What concerns us most is the religious thought — on soul and God and all that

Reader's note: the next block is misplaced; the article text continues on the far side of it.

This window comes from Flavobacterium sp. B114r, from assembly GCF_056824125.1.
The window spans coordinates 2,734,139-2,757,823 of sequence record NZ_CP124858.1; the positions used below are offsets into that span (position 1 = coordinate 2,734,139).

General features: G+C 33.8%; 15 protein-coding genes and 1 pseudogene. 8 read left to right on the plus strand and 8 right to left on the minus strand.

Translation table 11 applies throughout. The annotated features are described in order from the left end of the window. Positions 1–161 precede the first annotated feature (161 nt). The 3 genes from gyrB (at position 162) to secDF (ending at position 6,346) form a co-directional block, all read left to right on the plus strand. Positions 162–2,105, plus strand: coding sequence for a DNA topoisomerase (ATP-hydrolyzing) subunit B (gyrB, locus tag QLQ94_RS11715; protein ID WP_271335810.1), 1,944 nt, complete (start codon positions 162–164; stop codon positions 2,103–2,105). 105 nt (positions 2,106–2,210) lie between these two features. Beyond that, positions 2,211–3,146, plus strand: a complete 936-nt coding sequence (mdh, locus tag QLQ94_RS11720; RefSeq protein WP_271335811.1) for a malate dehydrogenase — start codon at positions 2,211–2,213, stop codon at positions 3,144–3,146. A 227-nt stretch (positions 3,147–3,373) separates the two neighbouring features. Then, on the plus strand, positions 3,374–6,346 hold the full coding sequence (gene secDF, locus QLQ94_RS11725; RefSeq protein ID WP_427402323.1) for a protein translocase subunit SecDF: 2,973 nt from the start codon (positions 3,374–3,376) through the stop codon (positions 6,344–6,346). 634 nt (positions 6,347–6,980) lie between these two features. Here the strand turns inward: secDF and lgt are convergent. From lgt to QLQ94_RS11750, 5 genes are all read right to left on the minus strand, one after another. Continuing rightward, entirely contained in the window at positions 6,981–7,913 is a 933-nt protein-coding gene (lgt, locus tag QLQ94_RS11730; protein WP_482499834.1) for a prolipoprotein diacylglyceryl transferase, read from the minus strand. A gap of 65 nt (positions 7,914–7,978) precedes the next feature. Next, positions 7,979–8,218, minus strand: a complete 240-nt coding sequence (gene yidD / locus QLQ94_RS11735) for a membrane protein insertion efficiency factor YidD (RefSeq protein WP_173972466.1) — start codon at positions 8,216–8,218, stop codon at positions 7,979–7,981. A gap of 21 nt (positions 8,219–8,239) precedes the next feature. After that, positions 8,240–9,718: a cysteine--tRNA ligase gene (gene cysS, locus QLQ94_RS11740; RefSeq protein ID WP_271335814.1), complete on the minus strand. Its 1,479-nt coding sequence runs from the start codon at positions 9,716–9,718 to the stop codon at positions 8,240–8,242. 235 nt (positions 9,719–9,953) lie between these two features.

appertains to religion. We will take the Samhitâs. These are collections of hymns forming, as it were, the oldest Aryan literature, properly speaking, the oldest literature in the world. There may have been some scraps of literature of older date here and there, older than that even, but not books, or literature properly so called. As a collected book, this is the oldest the world has, and herein is portrayed the earliest feeling of the Aryans, their aspirations, the questions that arose about their manners and methods, and so on. At the very outset we find a very curious idea. These hymns are sung in praise of different gods, Devas as they are called, the bright ones. There is quite a number of them. One is called Indra, another Varuna, another Mitra, Parjanya, and so on. Various mythological and allegorical figures come before us one after the other — for instance, Indra the thunderer, striking the serpent who has withheld the rains from mankind. Then he lets fly his thunderbolt, the serpent is killed, and rain comes down in showers. The people are pleased, and they worship Indra with oblations. They make a sacrificial pyre, kill some animals, roast their flesh upon spits, and offer that meat to Indra. And they had a popular plant called Soma. What plant it was nobody knows now; it has entirely disappeared, but from the books we gather that, when crushed, it produced a sort of milky juice, and that was fermented; and it can also be gathered that this fermented Soma juice was intoxicating. This also they offered to Indra and the other gods, and they also drank it themselves. Sometimes they drank a little too much, and so did the gods. Indra on occasions got drunk. There are passages to show that Indra at one time drank so much of this Soma juice that he talked irrelevant words. So with Varuna. He is another god, very powerful, and is in the same way protecting his votaries, and they are praising him with their libations of Soma. So is the god of war, and so on. But the popular idea that strikes one as making the mythologies of the Samhitas entirely different from the other mythologies is, that along with every one of these gods is the idea of an infinity. This infinite is abstracted, and sometimes described as Âditya. At other times it is affixed, as it were, to all the other gods. Take, for example, Indra. In some of the books you will find that Indra has a body, is very strong, sometimes is wearing golden armour, and comes down, lives and eats with his votaries, fights the demons, fights the snakes, and so on. Again, in one hymn we find that Indra has been given a very high position; he is omnipresent and omnipotent, and Indra sees the heart of every being. So with Varuna. This Varuna is god of the air and is in charge of the water, just as Indra was previously; and then, all of a sudden, we find him raised up and said to be omnipresent, omnipotent, and so on. I will read one passage about this Varuna in his highest form, and you will understand what I mean. It has been translated into English poetry, so it is better that I read it in that form.